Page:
What are the options before the government? In the short term, if oil prices continue to rise, the best and morally just solution is to reduce taxes. The excise duty was Rs 9 per litre in 2013 when oil prices were $110 per barrel. Today it is Rs 19 per litre. A reduction of Rs 5 in excise duty will result in Rs 6 to Rs 7 per litre reduction because state VAT is ad valorem. The consumer has not benefitted from low oil prices in the last four years and hence should be shielded when oil prices are rising. This will also make political sense for the government. Loss of revenue should be compensated either through disinvestment or by reducing expenses.

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In the long run, as I have written earlier the government has to reduce its dependence on oil revenues. Oil products have to be brought within the GST ambit and India's fuel prices should match international fuel prices.

The prices then do not have to be administered by the government and the political backlash would disappear because people would treat oil as just another commodity which depends on international prices.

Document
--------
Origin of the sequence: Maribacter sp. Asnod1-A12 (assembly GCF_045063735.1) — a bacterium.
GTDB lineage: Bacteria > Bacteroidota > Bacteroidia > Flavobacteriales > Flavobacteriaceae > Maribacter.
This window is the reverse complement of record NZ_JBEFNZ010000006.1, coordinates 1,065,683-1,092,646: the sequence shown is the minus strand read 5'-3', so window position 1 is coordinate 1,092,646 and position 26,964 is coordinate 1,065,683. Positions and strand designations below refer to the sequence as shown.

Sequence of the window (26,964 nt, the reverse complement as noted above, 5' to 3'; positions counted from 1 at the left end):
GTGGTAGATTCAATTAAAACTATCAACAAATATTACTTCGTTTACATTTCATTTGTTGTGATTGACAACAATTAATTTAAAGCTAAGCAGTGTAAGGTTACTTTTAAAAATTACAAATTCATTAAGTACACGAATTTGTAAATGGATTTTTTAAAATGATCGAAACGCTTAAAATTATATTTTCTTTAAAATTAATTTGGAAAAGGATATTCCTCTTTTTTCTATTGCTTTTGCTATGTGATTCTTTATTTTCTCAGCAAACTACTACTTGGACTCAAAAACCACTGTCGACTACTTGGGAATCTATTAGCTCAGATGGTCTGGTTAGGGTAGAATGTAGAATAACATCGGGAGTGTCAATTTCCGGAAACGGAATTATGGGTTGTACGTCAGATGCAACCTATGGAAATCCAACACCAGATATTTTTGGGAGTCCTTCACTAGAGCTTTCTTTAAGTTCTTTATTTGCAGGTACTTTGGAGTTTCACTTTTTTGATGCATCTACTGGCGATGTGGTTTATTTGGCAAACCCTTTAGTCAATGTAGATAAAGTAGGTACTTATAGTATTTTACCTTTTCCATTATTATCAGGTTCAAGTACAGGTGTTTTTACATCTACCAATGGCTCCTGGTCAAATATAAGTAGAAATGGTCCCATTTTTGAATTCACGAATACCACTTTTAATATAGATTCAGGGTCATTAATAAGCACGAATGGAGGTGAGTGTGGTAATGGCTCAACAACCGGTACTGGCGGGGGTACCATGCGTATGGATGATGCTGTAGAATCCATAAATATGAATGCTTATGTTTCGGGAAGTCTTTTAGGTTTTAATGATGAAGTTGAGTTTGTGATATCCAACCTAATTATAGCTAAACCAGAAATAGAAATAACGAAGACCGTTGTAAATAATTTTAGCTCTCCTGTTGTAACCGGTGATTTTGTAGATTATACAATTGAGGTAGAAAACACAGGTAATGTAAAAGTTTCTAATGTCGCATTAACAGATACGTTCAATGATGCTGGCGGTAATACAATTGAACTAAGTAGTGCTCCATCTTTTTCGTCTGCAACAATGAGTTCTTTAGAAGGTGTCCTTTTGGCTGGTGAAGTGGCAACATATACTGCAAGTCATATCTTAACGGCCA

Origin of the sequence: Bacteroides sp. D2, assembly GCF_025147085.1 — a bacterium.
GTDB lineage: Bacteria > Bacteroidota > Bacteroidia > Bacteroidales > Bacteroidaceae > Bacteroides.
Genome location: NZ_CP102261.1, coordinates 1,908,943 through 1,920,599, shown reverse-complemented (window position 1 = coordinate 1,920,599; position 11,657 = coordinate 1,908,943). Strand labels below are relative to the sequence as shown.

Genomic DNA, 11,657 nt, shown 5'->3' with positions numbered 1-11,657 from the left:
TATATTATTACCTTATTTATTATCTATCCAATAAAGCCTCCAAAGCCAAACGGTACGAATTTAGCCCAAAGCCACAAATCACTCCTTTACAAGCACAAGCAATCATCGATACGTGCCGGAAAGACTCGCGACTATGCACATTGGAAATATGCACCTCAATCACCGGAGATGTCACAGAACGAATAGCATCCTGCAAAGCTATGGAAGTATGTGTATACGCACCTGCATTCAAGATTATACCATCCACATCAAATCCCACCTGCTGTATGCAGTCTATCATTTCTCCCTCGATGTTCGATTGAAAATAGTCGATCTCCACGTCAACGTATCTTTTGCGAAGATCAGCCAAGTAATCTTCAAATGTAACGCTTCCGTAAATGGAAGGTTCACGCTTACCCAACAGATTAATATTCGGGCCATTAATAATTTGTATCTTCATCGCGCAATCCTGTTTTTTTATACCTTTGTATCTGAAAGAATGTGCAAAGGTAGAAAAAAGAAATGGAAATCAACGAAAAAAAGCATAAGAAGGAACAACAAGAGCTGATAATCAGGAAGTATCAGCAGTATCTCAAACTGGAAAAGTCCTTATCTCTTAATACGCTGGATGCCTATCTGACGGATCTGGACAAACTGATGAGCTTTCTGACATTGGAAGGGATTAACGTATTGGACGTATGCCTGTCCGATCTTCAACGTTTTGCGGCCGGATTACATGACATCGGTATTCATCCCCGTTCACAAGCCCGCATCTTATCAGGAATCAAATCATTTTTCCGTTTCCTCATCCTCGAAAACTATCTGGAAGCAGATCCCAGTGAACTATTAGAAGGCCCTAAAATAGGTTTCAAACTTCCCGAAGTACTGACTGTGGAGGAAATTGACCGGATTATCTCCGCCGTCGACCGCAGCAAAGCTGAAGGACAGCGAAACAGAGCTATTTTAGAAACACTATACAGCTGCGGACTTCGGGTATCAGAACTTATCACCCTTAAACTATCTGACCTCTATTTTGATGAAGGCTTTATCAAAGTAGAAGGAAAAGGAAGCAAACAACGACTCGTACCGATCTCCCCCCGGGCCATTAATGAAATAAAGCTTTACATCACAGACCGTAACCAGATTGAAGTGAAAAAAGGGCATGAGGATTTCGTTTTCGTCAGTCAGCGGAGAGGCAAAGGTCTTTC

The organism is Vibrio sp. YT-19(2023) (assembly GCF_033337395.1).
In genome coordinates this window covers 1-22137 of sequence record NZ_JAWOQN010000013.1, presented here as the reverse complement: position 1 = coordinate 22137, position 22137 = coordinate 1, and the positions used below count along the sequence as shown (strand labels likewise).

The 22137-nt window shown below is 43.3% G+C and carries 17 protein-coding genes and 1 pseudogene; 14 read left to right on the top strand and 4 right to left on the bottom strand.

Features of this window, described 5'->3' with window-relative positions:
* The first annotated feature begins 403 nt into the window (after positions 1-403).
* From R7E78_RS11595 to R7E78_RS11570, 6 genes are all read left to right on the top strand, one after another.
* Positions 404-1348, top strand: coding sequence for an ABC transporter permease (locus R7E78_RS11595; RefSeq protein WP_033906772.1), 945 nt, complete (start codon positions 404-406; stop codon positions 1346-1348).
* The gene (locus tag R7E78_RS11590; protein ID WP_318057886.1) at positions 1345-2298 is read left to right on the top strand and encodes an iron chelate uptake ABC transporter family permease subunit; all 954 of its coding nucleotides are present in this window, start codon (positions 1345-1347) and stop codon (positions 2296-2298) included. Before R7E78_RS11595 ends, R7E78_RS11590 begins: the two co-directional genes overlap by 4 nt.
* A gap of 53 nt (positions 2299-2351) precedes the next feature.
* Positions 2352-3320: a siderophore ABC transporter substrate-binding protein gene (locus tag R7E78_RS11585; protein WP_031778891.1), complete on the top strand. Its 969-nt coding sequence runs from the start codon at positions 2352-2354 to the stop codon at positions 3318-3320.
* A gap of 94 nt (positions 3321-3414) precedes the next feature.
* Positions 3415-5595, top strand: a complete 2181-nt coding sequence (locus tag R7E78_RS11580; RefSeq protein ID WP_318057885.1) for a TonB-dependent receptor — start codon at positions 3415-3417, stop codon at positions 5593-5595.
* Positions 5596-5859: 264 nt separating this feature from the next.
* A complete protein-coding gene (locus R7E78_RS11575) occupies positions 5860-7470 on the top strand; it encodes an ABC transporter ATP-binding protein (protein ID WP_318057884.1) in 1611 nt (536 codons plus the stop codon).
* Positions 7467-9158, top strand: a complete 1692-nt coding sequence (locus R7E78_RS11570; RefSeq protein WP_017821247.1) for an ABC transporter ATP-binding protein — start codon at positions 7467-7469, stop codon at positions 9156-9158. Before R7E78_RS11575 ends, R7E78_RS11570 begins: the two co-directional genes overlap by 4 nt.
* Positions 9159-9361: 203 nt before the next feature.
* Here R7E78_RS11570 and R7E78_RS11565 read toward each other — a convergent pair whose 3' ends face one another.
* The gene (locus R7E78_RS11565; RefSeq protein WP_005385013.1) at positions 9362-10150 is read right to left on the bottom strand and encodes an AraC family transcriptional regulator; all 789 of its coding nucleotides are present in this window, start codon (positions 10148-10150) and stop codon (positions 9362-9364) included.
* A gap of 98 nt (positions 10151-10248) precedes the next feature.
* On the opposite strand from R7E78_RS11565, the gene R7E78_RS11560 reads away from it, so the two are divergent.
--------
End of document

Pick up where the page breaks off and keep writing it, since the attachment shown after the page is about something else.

A big advantage of reduction in oil duties is that it will help the country tremendously on the export front. It will make our exports competitive and help us reduce our current account deficit. This will help us in our currency valuation and we may no longer see the rupee depreciating. This will help us in lowering the cost of our imports. The other great benefit would be that it would force the government to become more efficient. It can get rid of its loss making units, do strategic disinvestment of its assets, reduce its non productive expenses and become lean and mean.

I know very few of the long-term solutions will be incorporated in an election year. The easier options will be followed. But the time for reckoning may not be far away. The pressure of high oil prices and ballooning current account deficit will force the government to go for structural changes. Otherwise history will continue repeating itself and we may be back to oil deficit pools.

The oil bonanza in the form of high taxes may not also last long because of technological changes. We may see electric vehicles taking off in India in the next 10 years. This may result in drastic cut in oil consumptions and hence lower revenues for government.

The time to act is now. Put long-term solutions in place and over the next three to four years, we may see a much better economy with oil prices in sync with rest of the world. Let us not wait for crises to force us. Let us be proactive and not reactive. Indians deserve it.

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Writer

Nishat Shah Nishat Shah @nishatshah2

Writer is an alumnus of IIM-A. He is an Ahmedabad-based commentator on business and economic affairs.